In 2019, a groundbreaking mission is sent through a newly discovered wormhole. When the mission returns unexpectedly, the space agency races to discover what the astronauts encountered on their first of its kind interstellar space journey.
Directed by: Hasraf Dulull
. Starring: Jane Perry
, David Bailie
, Brian Deacon
, Amy Argyle
, Kosha Engler
, Nigel Barber
, Noeleen Comiskey
, Bruce Chong
, Nick Kokotakis
, Julian Graham
, Alissa Juvan
, Tom Christian
, Melissa Graham
. Music by: Aleah Morrison
, Matthew Wilcock
High concept science fiction movies will always draw negative attention, because we have to make up for impossible science with movie magic. And like many movies before it, The Beyond tells an interesting story, but shoots itself in the foot by raising very interesting questions and never answering them.
We're presented with the characters, a bunch of scientists giving video interviews. The movie is made in the style of a documentary. The scientists mention early on in these interviews that the recording is for internal distribution, and not for the public, which explains why they openly talk about things that they maybe shouldn't be talking about. So far, so good. The interviews are believable for the most part, but each time one of the scientists explains a very complex problem in ridiculously vague and simple terms, it kind of throws you out of it for a moment. The movie definitely knows how to pull you in by presenting very interesting issues, but then stumbles around them until you're left wondering why they even bothered bringing it up. The visual effects are sub-par, but this is clearly a movie about science, and not visual spectacle. Bad CG doesn't distract too much. I will fully support any filmmaker who attempts to make a movie about science, and I'm fully aware that not everything can be The Martian, Sunshine or Interstellar.
The acting is alright. I want to mention that David Bailie and Nigel Barber did great, in particular, but the script is dodgy and you can actually see them struggle with it.
I have three problems in particular with the story in The Beyond. Beware of spoilers from here on.
1. A wormhole appears near Earth. The humans send probes into it, but the moment the machines "cross over", the signals dies. They catch a glimpse of a planet on the other side (There is a BS explanation about some of the signal making it out before the immense gravity cuts it off. I don't know how that would work, it made no sense to me) so naturally, they decide to send humans. However, David Bailie's character explains that humans would get spaghettified when nearing a singularity, that this wormhole cleary is based around. So they put a human brain into a super slick looking suit that they call Human 2.0. No joke. A big part of the movie is about them tweaking and developing this suit and its connection to the brain inside of it. But I didn't understand WHY the suit was necessary. A singularity doesn't care if you're made of meat, metal or Lego's. If you think it would spaghettify a human, then it would spaghettify a human brain inside of any kind of suit, as well. How the hell does this suit stop the wormholes gravity from tearing everything we send into it, atom by atom?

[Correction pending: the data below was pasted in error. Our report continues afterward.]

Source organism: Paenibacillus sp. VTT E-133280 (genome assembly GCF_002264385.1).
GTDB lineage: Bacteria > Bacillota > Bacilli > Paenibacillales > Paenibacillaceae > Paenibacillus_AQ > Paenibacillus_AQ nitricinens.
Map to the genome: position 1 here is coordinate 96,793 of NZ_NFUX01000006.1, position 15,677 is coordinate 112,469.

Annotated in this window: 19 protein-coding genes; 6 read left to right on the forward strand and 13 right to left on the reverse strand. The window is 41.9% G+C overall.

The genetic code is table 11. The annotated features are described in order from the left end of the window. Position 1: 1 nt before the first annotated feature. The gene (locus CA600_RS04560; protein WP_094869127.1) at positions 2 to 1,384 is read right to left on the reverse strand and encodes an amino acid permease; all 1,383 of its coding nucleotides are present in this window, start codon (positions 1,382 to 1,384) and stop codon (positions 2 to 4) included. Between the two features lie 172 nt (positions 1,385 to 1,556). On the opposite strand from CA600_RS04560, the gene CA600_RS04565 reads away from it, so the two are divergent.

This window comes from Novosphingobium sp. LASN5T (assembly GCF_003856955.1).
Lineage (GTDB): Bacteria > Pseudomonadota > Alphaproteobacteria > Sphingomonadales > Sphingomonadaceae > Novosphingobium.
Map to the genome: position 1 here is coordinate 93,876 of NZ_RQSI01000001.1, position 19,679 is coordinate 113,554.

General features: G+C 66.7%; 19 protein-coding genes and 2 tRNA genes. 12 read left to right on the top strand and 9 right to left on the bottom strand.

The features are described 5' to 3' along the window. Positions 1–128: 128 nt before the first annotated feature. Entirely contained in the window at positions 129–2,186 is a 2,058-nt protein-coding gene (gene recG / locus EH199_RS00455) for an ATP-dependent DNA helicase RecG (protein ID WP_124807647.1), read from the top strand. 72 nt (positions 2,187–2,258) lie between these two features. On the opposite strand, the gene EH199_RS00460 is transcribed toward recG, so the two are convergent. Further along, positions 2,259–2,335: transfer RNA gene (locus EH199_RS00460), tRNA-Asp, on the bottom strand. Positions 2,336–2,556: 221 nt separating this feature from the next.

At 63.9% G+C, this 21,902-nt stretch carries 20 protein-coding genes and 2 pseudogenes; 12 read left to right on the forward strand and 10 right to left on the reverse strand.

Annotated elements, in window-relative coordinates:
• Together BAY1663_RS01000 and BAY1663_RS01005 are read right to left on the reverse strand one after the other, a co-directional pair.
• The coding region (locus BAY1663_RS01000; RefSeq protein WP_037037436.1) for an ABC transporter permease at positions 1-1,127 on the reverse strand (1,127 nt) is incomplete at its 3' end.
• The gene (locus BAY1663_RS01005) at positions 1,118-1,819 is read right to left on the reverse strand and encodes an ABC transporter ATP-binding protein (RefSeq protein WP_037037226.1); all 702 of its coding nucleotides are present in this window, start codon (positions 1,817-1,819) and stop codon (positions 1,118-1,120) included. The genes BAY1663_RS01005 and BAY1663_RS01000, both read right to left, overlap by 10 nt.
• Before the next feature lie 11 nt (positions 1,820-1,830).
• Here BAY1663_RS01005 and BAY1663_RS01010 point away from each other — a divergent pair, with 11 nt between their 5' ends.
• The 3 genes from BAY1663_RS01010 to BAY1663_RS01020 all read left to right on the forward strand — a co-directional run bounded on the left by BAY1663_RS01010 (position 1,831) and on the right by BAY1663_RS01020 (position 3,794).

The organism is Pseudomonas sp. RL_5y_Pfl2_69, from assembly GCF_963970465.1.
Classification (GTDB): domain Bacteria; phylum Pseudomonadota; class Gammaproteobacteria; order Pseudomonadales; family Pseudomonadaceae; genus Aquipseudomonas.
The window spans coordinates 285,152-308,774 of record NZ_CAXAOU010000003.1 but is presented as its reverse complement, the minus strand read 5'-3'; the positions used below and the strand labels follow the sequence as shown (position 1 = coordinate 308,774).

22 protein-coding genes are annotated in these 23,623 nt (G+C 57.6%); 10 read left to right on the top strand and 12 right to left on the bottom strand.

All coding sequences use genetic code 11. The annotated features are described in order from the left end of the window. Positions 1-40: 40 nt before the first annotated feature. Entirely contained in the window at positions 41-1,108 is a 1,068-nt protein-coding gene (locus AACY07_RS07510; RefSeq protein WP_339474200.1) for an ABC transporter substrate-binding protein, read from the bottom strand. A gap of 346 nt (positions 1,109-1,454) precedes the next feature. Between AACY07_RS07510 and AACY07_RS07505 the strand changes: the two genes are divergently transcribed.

2. The wormhole has absolutely no effect on the Earth. This thing orbits near the ISS. We see an astronaut get pulled into it early on, so we know it's really damn low and close to the planet. Wouldn't its gravity mess a lot of things up on the surface? They mention nothing about the properties of this thing, but since they're afraid of spaghettification, it can't be safe to have it in close orbit around our planet. Right?
3. When all is resolved, the movie concludes by sort of claiming that these Human 2.0 things are a next step in human evolution. A new planet appears, and the suits (with brains in them) are sent to colonize and explore it. Humanity modified itself and is starting over on a new planet. Basically, something you'd read on a futurism or transhumanism WordPress website. It's just.. I'm not buying it, at all. I literally have no idea what these suits are or why they're the next step in our evolution. Evolution is based around small and incremental improvements that help a species thrive. Just because we put a brain in a suit, doesn't mean anything's been improved. The suit loses senses, and just seems like it would need maintenance over time. No healing properties are ever mentioned. There are way too many mysteries about this central issue in the story.
I liked the idea here. I just wish they sat down and fleshed out the science a little bit. It's way too simple and it jumps over full-stop problems without explaining them properly (and in some cases, at all). What really made me sad is that I can see a lot of hard work put into this movie, to make it look as believable and real as possible, only to have it all fall apart once you realize that the science - the central point of the whole damn movie - is just..
Review by petar-94308 from the Internet Movie Database.